Designers creating the analog/RF portion of system-on-chip designs need considerable additional support from the foundry. Take one simple component, the inductor, to illustrate the depth of these needs.
A set of spiral inductor libraries, or metal-insulator-metal or metal-oxide-metal capacitors, are built into the design kit. With this, the layout and an electrical model can be generated.
This is a big help to the designer. However, some input from the foundries is still needed for successful analog design tapeouts. For example, most foundries provide only corner-case device models for device modeling, which are good enough for digital design but often not suited for analog/RF designs. A more desired model library should included corner case, statistical models, digital/analog mismatch models, pad models with RF electrostatic discharge, flicker-noise models, substrate resistance models and well-proximity and shallow-trench isolation stress effects.
For many years, some foundries provided only a set of spiral inductor libraries while others provided only libraries of square ones. Ironically, while spiral inductors are used throughout RF ICs, rarely would the design engineer adopt the inductor from a foundry design kit.
UMC provides hexagonal, circular and square inductors for its various processes. Why do some designers use a hexagonal spiral, others prefer a circular spiral and still others prefer squares--while some prefer single-end? The way to satisfy all customer requests is not to provide various sizes, shapes and symmetrical/single-end spirals; that approach could be endless and futile.
For a design house to create a spiral inductor for different designs, the engineer usually needs to model the process layer to accommodate an electromagnetic (EM) simulator, such as HFSS from Ansoft or ASITIC from the University of California at Berkeley. Then a silicon test structure is fabricated and measured, and a model is created for simulation. This process is often reiterated several times. This is time consuming, taking a huge part of the development cycle, so it can be extremely expensive. Since all customers need to go through this development process, a smart foundry should help its customers skip these reiterative steps. UMC's approach was to develop an electromagnetic design methodology (EMDM) that augments third-party EDA analog/RF design flows.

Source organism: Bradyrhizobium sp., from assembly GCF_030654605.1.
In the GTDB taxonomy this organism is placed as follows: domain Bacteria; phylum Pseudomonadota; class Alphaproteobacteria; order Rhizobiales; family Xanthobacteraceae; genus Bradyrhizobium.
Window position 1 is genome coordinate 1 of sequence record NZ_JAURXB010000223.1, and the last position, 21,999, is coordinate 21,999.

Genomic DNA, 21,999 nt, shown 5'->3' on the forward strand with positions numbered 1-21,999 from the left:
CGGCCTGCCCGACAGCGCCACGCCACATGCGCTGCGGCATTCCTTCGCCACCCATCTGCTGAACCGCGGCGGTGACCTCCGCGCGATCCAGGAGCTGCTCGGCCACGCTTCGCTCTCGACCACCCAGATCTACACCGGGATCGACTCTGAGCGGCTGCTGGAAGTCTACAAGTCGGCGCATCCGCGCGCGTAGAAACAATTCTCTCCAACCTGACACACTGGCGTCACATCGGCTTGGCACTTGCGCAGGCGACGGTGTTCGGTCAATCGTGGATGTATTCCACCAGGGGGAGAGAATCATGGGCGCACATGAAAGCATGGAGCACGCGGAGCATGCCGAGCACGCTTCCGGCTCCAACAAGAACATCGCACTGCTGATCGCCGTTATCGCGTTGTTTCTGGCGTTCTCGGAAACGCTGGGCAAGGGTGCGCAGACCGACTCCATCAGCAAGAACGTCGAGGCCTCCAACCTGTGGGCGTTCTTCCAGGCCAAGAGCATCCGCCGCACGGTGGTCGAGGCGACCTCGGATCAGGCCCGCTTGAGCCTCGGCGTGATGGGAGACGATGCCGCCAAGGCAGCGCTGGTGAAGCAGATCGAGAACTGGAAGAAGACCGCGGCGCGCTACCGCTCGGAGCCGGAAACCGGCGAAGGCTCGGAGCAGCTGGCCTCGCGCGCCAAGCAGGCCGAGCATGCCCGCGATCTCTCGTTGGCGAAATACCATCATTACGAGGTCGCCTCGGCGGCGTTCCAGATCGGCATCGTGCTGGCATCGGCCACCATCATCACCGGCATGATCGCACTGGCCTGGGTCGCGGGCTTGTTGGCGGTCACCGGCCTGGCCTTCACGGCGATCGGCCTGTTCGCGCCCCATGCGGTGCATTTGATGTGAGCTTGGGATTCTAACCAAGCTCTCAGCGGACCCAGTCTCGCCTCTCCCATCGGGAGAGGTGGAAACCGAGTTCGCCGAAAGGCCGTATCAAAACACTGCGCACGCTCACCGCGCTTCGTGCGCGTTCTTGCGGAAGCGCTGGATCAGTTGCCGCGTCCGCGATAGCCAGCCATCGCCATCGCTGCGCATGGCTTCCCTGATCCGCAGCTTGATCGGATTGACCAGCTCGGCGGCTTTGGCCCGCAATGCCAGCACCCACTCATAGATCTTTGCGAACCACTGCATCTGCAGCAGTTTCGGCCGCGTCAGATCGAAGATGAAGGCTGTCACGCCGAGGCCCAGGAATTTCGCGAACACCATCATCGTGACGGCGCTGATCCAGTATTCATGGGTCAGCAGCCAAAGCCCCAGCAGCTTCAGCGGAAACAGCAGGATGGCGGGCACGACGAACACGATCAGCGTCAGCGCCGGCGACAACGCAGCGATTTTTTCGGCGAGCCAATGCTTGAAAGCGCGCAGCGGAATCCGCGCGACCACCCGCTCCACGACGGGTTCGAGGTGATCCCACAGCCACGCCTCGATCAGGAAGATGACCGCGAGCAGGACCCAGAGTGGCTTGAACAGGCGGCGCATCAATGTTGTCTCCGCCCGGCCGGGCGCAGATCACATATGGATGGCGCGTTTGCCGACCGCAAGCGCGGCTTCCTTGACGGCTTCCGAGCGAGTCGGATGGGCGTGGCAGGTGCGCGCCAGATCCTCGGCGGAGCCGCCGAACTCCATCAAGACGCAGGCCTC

Since the electrical model library has shown that it does not serve its purpose well, UMC decided to provide a process-layer model targeted at various EM simulators and benchmark it against measurement data. With this process-layer model, every customer can easily generate various inductors to address the intended use in its design and the design methodology can keep the cost and development time down to a minimum. First, a process-layer model is prepared to target designers' preferred process implementations. Next, a set of test structures is created for 3-D EM simulation. The resulting s-parameter is then compared with wafer measurement results; from here, an electrical model can be extracted from the s-parameter.
As a lot of questions can be raised about the accuracy and simulation time for the EM simulator, UMC selected the well-known EM simulator HFSS. By incorporating an innovative process-model approach UMC can reduce the time needed for a true 3-D simulation from more that 20 hours to less than 20 minutes.
EMDM can be further applied to all passive structures within RF ICs, including: capacitors, transformers and complex layout analysis such as signal metal trace crosstalk and signal integrity. Furthermore, models of pc-board traces, IC packaging, flip-chip solder bumps and bond-pad and bond-wire can be analyzed within a standard design flow. For example, various layouts can be linked directly together for simulation by HFSS, or they can be imported to a GDSII file whereby EM simulation can then be done with greater accuracy and speed. With a few clicks on the pulldown menu, layout is transferred to HFSS.
When analog/RF design and foundry support are well tied together, SoC integration can be more readily achieved. It is clear that system specifications within varying operating frequencies, transmission methods, digital modulations, signal-to-noise ratios and data rates will require different design considerations and architectures.
For different systems, the degree of challenge will vary. Some of the most successful RF CMOS SoC products found in the market today are concentrated on Bluetooth and 802.11b, among them SiliconWave's UltimateBlue's SiW3500, Broadcom's MCM2033B1 and Cambridge Silicon Radio's BC212015. Since they have lower data rate requirements, they are easier to implement as RF CMOS ICs. For other more stringent system requirements, more integrated SoCs will be coming to market soon. While foundry architectures and sophisticated design methodologies for complex mixed-mode systems are available now, they continue to undergo constant innovation. This innovation will allow purely analog and RF components to not only come to market faster, they will do so in the same process generations as their digital IC counterparts.
Albert Yen (Albert.Yen@umc-usa.com) is manager of mixed-mode technologies at UMC (Sunnyvale, Calif.).
See related chart